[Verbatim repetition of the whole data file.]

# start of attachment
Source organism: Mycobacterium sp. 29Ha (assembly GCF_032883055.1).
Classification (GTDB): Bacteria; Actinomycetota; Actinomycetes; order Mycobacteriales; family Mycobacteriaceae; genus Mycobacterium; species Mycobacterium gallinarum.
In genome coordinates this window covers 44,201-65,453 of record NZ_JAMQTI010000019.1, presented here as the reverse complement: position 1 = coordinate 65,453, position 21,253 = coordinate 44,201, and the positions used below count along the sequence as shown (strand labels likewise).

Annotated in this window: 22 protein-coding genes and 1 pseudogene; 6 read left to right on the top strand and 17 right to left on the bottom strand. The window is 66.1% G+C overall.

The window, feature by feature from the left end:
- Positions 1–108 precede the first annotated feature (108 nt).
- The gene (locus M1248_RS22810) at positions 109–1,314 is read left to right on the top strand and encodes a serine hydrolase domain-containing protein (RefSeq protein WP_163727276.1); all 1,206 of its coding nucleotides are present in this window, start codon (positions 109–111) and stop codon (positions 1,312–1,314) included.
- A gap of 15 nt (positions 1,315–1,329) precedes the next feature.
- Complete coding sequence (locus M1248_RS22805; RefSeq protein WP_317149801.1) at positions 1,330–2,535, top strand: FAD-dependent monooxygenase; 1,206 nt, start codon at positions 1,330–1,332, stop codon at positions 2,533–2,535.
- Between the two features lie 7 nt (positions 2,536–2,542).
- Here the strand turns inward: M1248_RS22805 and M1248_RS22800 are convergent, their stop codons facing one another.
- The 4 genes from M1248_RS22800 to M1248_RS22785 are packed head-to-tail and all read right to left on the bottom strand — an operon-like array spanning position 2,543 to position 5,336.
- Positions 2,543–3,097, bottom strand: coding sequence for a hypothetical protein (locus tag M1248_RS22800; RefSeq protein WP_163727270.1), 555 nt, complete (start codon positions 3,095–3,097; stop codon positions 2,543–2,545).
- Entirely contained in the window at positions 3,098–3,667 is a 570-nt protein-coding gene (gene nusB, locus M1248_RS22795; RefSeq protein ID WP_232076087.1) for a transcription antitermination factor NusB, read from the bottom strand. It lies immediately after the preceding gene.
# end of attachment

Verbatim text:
Source organism: Mycobacterium sp. 29Ha (assembly GCF_032883055.1).
Classification (GTDB): Bacteria; Actinomycetota; Actinomycetes; order Mycobacteriales; family Mycobacteriaceae; genus Mycobacterium; species Mycobacterium gallinarum.
In genome coordinates this window covers 44,201-65,453 of record NZ_JAMQTI010000019.1, presented here as the reverse complement: position 1 = coordinate 65,453, position 21,253 = coordinate 44,201, and the positions used below count along the sequence as shown (strand labels likewise).

Annotated in this window: 22 protein-coding genes and 1 pseudogene; 6 read left to right on the top strand and 17 right to left on the bottom strand. The window is 66.1% G+C overall.

The window, feature by feature from the left end:
- Positions 1–108 precede the first annotated feature (108 nt).
- The gene (locus M1248_RS22810) at positions 109–1,314 is read left to right on the top strand and encodes a serine hydrolase domain-containing protein (RefSeq protein WP_163727276.1); all 1,206 of its coding nucleotides are present in this window, start codon (positions 109–111) and stop codon (positions 1,312–1,314) included.
- A gap of 15 nt (positions 1,315–1,329) precedes the next feature.
- Complete coding sequence (locus M1248_RS22805; RefSeq protein WP_317149801.1) at positions 1,330–2,535, top strand: FAD-dependent monooxygenase; 1,206 nt, start codon at positions 1,330–1,332, stop codon at positions 2,533–2,535.
- Between the two features lie 7 nt (positions 2,536–2,542).
- Here the strand turns inward: M1248_RS22805 and M1248_RS22800 are convergent, their stop codons facing one another.
- The 4 genes from M1248_RS22800 to M1248_RS22785 are packed head-to-tail and all read right to left on the bottom strand — an operon-like array spanning position 2,543 to position 5,336.
- Positions 2,543–3,097, bottom strand: coding sequence for a hypothetical protein (locus tag M1248_RS22800; RefSeq protein WP_163727270.1), 555 nt, complete (start codon positions 3,095–3,097; stop codon positions 2,543–2,545).
- Entirely contained in the window at positions 3,098–3,667 is a 570-nt protein-coding gene (gene nusB, locus M1248_RS22795; RefSeq protein ID WP_232076087.1) for a transcription antitermination factor NusB, read from the bottom strand. It lies immediately after the preceding gene.